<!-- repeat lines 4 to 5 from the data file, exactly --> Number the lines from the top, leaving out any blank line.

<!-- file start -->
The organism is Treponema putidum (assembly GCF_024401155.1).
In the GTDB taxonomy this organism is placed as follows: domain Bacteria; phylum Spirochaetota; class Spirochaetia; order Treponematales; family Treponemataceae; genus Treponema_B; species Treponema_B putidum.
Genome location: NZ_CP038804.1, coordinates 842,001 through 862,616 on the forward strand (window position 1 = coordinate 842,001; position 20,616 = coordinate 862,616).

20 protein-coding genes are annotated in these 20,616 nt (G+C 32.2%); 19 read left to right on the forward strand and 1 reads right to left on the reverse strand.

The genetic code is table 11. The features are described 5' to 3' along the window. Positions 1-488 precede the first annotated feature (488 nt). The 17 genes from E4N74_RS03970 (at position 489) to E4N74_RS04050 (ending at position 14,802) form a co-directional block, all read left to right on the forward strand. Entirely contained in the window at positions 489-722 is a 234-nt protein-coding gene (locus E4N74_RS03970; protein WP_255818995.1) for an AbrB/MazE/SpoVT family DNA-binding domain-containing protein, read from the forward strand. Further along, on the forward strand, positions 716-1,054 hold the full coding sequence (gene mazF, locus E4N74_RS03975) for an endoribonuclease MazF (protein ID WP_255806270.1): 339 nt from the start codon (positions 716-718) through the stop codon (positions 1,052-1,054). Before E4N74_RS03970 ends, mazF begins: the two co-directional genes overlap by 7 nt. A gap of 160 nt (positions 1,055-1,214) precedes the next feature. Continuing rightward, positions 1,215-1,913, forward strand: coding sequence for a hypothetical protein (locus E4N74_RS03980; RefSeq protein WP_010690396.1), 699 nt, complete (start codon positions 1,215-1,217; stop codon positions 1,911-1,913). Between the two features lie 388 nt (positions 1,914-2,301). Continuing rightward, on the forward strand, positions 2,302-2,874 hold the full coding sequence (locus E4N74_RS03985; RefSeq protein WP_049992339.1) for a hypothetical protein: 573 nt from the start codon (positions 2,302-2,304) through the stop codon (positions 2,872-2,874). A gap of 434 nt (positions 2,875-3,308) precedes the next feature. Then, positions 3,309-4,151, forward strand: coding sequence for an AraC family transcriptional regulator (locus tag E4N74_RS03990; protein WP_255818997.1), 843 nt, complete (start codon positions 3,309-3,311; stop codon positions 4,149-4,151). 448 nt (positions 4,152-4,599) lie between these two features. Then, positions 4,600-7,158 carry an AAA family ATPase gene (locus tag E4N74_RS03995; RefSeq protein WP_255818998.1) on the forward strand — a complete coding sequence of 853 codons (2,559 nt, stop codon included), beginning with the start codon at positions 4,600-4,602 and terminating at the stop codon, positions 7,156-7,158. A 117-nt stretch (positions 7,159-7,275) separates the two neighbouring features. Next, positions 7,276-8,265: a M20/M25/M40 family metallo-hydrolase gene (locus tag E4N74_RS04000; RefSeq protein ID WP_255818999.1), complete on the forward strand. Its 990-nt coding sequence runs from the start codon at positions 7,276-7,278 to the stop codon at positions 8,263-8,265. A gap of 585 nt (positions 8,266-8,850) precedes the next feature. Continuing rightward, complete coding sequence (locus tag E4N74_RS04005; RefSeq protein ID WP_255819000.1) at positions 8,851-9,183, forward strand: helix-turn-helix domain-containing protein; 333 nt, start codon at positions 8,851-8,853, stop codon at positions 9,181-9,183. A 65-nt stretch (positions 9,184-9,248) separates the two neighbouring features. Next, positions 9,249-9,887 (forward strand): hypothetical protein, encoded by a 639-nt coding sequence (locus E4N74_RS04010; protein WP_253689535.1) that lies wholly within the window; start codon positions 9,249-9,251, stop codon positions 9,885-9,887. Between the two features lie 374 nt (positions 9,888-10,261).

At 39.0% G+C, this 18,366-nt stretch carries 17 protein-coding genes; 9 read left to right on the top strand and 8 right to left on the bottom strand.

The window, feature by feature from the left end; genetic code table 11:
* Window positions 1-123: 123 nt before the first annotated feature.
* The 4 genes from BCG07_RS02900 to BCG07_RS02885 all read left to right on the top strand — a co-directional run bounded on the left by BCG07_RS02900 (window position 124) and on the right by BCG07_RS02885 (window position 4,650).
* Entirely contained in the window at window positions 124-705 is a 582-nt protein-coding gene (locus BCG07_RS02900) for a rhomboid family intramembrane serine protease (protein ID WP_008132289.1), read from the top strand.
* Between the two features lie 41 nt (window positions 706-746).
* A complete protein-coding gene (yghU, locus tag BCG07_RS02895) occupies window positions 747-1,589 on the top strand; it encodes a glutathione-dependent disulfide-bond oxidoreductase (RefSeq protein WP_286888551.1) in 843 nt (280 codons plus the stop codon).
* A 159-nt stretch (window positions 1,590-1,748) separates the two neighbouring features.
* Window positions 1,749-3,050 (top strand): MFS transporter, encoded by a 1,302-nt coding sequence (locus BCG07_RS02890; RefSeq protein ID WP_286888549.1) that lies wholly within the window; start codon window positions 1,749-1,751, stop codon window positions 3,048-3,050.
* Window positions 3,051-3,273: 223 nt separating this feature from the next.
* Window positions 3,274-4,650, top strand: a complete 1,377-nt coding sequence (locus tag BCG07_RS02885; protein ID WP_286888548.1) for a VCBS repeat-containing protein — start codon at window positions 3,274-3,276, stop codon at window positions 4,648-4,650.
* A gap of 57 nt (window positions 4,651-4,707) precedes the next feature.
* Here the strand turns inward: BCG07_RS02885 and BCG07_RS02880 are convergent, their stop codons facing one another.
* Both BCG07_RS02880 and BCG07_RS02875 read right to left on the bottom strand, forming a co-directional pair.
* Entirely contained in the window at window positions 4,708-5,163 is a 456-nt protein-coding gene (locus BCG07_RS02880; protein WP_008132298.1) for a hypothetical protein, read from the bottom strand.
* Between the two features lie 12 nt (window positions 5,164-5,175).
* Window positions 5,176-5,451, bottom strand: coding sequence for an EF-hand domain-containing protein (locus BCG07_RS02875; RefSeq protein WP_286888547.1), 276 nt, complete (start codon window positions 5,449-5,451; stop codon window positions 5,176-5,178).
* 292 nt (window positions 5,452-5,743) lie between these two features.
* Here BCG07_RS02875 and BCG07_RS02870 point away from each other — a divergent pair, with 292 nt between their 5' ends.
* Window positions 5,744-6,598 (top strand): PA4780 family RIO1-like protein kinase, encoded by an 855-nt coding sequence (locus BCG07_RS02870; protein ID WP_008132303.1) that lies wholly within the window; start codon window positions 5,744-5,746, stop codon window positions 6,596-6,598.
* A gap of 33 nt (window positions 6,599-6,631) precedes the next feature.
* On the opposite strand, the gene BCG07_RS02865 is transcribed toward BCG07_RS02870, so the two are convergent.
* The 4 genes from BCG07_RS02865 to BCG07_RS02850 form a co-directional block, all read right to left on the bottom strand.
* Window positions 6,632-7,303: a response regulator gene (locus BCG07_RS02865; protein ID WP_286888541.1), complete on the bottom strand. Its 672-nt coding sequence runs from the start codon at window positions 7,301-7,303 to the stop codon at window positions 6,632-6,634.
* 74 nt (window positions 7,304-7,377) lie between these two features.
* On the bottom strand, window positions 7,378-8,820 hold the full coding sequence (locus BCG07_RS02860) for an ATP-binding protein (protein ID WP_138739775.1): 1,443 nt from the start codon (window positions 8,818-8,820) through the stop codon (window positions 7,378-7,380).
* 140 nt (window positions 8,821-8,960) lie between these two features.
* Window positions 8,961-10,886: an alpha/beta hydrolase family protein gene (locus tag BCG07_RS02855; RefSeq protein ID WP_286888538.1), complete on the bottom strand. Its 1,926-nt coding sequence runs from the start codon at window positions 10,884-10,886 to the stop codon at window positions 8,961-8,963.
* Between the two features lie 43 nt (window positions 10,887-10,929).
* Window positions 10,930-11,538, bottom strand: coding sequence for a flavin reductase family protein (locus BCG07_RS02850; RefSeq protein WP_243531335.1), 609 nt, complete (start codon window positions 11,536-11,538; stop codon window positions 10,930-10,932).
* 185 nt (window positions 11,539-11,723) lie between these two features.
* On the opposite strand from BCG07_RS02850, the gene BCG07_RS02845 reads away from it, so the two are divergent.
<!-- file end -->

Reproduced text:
20 protein-coding genes are annotated in these 20,616 nt (G+C 32.2%); 19 read left to right on the forward strand and 1 reads right to left on the reverse strand.

The genetic code is table 11. The features are described 5' to 3' along the window. Positions 1-488 precede the first annotated feature (488 nt). The 17 genes from E4N74_RS03970 (at position 489) to E4N74_RS04050 (ending at position 14,802) form a co-directional block, all read left to right on the forward strand. Entirely contained in the window at positions 489-722 is a 234-nt protein-coding gene (locus E4N74_RS03970; protein WP_255818995.1) for an AbrB/MazE/SpoVT family DNA-binding domain-containing protein, read from the forward strand. Further along, on the forward strand, positions 716-1,054 hold the full coding sequence (gene mazF, locus E4N74_RS03975) for an endoribonuclease MazF (protein ID WP_255806270.1): 339 nt from the start codon (positions 716-718) through the stop codon (positions 1,052-1,054). Before E4N74_RS03970 ends, mazF begins: the two co-directional genes overlap by 7 nt. A gap of 160 nt (positions 1,055-1,214) precedes the next feature. Continuing rightward, positions 1,215-1,913, forward strand: coding sequence for a hypothetical protein (locus E4N74_RS03980; RefSeq protein WP_010690396.1), 699 nt, complete (start codon positions 1,215-1,217; stop codon positions 1,911-1,913). Between the two features lie 388 nt (positions 1,914-2,301). Continuing rightward, on the forward strand, positions 2,302-2,874 hold the full coding sequence (locus E4N74_RS03985; RefSeq protein WP_049992339.1) for a hypothetical protein: 573 nt from the start codon (positions 2,302-2,304) through the stop codon (positions 2,872-2,874). A gap of 434 nt (positions 2,875-3,308) precedes the next feature. Then, positions 3,309-4,151, forward strand: coding sequence for an AraC family transcriptional regulator (locus tag E4N74_RS03990; protein WP_255818997.1), 843 nt, complete (start codon positions 3,309-3,311; stop codon positions 4,149-4,151). 448 nt (positions 4,152-4,599) lie between these two features. Then, positions 4,600-7,158 carry an AAA family ATPase gene (locus tag E4N74_RS03995; RefSeq protein WP_255818998.1) on the forward strand — a complete coding sequence of 853 codons (2,559 nt, stop codon included), beginning with the start codon at positions 4,600-4,602 and terminating at the stop codon, positions 7,156-7,158. A 117-nt stretch (positions 7,159-7,275) separates the two neighbouring features. Next, positions 7,276-8,265: a M20/M25/M40 family metallo-hydrolase gene (locus tag E4N74_RS04000; RefSeq protein ID WP_255818999.1), complete on the forward strand. Its 990-nt coding sequence runs from the start codon at positions 7,276-7,278 to the stop codon at positions 8,263-8,265. A gap of 585 nt (positions 8,266-8,850) precedes the next feature. Continuing rightward, complete coding sequence (locus tag E4N74_RS04005; RefSeq protein ID WP_255819000.1) at positions 8,851-9,183, forward strand: helix-turn-helix domain-containing protein; 333 nt, start codon at positions 8,851-8,853, stop codon at positions 9,181-9,183. A 65-nt stretch (positions 9,184-9,248) separates the two neighbouring features. Next, positions 9,249-9,887 (forward strand): hypothetical protein, encoded by a 639-nt coding sequence (locus E4N74_RS04010; protein WP_253689535.1) that lies wholly within the window; start codon positions 9,249-9,251, stop codon positions 9,885-9,887. Between the two features lie 374 nt (positions 9,888-10,261).